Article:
The FBI said there was no immediate indication of any involvement with terrorist groups. A bomb-squad robot examined a Porsche that police said belonged to the gunman in the parking lot of a condo complex nearby the shopping plaza, where the suspected shooter lived. No explosive devices were found. The entrance to the condo complex, which is in south Houston near the affluent enclave of West University Place, was blocked off with police tape late Monday morning.

The wife of one of the shooting victims, Jennifer Molleda, said she believes the gunman was “aiming to kill.”

Molleda and her husband live in the same condo complex as the shooter. Though she heard gunshots about 6:12 a.m. and called 911, her husband left for work. The 45-year-old called him not long after, and he told her “I’m hit, I’m hit.”

After the shooting stopped at 7:15 a.m., Molleda found her husband, 49-year-old Alan Wakim, several blocks away in the parking lot of the strip mall. His Mustang had two shots that went through the windshield, and he told her that he saw a red laser beam before the shots were fired. He was taken to a hospital to be treated.

“He got out of his car, we hugged, we cried,” Molleda said.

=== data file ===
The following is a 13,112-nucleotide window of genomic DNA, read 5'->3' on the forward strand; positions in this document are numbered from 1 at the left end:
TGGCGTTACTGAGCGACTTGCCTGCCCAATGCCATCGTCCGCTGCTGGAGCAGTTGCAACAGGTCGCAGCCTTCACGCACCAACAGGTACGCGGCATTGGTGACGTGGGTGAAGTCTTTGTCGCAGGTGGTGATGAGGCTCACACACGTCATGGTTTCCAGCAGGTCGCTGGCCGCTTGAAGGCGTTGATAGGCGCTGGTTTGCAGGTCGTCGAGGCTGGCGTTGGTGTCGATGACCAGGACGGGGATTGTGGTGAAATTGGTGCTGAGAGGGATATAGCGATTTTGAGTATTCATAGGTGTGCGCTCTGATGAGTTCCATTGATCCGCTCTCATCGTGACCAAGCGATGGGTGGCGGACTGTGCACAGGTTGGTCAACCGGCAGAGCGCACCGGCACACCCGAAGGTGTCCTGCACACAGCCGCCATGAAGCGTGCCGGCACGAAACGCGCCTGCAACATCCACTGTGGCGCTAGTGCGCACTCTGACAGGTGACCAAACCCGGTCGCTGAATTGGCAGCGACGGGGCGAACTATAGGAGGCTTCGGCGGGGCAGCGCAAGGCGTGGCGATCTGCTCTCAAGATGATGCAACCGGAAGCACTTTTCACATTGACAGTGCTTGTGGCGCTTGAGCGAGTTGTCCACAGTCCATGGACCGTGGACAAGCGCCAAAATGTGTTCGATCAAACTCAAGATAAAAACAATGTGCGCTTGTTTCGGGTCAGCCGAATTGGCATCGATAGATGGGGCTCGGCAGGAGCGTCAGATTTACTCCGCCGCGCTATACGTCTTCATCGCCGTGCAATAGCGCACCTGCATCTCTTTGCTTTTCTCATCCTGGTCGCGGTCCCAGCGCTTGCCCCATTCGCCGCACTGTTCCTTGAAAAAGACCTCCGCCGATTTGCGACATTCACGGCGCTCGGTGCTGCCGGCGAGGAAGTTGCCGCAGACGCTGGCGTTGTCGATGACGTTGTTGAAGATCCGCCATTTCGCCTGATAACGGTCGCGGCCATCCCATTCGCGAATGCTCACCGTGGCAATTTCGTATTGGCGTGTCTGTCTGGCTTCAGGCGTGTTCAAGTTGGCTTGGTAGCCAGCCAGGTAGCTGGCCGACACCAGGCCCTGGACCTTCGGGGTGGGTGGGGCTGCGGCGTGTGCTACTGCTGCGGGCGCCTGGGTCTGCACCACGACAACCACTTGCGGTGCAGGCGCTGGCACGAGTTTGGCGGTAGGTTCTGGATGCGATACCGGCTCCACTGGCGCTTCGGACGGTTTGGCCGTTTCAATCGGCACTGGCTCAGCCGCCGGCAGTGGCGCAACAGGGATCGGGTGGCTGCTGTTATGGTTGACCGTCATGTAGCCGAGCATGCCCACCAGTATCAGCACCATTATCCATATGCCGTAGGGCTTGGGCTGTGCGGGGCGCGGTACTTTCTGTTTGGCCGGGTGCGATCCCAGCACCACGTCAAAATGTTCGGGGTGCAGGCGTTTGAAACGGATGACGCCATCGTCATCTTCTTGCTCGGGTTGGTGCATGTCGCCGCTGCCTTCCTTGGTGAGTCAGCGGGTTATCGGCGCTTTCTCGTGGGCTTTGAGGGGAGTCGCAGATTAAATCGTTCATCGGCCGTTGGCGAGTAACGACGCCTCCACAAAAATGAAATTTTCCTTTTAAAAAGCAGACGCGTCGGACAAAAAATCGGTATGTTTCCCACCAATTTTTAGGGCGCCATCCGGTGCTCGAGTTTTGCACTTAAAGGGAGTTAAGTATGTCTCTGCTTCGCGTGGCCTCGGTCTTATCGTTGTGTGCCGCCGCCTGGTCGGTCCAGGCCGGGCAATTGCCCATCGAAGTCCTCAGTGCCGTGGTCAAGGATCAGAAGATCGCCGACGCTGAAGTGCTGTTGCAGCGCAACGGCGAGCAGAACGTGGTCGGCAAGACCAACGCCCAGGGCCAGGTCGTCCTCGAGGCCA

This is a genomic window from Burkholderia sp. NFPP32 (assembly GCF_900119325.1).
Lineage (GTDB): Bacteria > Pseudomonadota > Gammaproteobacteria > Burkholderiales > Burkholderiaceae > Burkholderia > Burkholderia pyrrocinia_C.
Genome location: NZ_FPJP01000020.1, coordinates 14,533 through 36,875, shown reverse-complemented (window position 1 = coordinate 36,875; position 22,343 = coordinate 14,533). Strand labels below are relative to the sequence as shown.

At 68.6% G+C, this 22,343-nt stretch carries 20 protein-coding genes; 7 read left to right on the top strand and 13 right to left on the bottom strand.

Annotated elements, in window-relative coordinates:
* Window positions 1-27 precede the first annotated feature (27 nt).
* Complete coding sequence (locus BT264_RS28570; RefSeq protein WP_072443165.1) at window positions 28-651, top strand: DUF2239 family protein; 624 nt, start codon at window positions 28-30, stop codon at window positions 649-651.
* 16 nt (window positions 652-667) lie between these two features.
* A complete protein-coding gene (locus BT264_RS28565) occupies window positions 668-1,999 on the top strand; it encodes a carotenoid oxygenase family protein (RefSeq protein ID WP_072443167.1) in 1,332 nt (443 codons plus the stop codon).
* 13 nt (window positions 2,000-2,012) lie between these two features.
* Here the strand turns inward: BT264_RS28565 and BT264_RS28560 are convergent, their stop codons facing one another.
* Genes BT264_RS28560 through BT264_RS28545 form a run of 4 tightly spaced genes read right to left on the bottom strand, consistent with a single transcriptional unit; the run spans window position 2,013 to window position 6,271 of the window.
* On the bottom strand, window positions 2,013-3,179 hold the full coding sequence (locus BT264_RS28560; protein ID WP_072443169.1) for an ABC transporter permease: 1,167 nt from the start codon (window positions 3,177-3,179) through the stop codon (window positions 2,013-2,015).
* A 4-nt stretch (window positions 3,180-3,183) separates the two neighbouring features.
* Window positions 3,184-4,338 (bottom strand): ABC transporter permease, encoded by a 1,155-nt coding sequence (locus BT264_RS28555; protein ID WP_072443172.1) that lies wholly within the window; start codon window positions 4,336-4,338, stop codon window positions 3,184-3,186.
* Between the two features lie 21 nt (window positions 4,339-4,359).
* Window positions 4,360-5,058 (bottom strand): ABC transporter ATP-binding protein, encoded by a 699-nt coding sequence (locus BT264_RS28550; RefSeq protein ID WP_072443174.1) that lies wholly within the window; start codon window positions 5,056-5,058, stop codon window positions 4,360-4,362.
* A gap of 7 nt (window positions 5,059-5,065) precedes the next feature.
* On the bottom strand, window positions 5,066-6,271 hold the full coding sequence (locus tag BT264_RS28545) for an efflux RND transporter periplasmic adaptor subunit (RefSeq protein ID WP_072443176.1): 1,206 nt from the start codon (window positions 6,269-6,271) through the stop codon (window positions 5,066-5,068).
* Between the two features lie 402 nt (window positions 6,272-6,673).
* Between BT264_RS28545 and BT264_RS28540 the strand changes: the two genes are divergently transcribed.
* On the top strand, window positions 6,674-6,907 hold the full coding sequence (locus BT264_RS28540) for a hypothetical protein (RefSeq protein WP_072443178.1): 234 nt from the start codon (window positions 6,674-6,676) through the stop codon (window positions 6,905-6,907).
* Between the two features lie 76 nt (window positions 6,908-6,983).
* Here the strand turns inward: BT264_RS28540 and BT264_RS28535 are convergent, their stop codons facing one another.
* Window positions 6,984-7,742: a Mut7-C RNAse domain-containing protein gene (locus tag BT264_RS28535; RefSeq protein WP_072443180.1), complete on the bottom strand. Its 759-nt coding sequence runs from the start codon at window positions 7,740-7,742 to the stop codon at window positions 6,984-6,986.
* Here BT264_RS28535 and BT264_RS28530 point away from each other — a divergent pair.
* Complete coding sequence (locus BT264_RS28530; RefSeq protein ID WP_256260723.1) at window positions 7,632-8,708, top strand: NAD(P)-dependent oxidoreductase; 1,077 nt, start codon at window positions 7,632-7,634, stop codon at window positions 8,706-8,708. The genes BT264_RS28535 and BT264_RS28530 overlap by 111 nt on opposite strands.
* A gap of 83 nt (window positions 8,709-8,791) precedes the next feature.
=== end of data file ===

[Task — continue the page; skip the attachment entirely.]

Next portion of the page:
Molleda said she didn’t know the suspect very well, and described him as quiet. “He’s a normal, average Joe,” she said.

Jason Delgado, the property manager of The Oaks at West University condo complex, confirmed that police are going through a residence. He also said that there were two recent incidents involving the suspect.

In August, Delgado said, police were called after roofers working in the complex said he pointed an assault-style rifle at them. He says there wasn’t enough evidence to move forward with charges because the suspect contended he didn’t point the gun at roofers. Molleda mentioned the same incident.

And last week, the man became upset because of water pressure problems at his home, asked for maintenance help and expressed his displeasure in an email to the management firm that implied he’d “intimidate his way to getting what he was asking for,” Delgado said.

Molleda told CBS affiliate KHOU she was aware of the alleged confrontation with the roofers, but “what set him off at 6:12 this morning, I don’t know.”

“What personal problems he has going on in his life, who knows,” she said.

Another witness, 30-year-old Antwon Wilson, inadvertently drove into the shooting scene after dropping off his girlfriend at work and could “literally hear the gunfire flying.” He managed to flee and escape injury.

Lee Williams left his home in the neighborhood upon hearing gunshots and began directing traffic away from the condo complex, noting that people usually cut through the area to avoid some busier intersections. One car ignored him, he said, and was immediately shot at. Williams couldn’t see the gunman because it was dark, but believed he saw the muzzle flashes.

“Whatever cars were going by, he was shooting at them,” the 55-year-old said, noting he heard at least 50 gunshots over 40 or so minutes. As he was being interviewed, neighbors came by and patted him on the back, thanking him for keeping people safe.

Williams took video of the incident and shared it with KHOU. Repeated, loud gunshots can be heard as a man says, “Hey, get going, they’re shooting! Go, go, go!”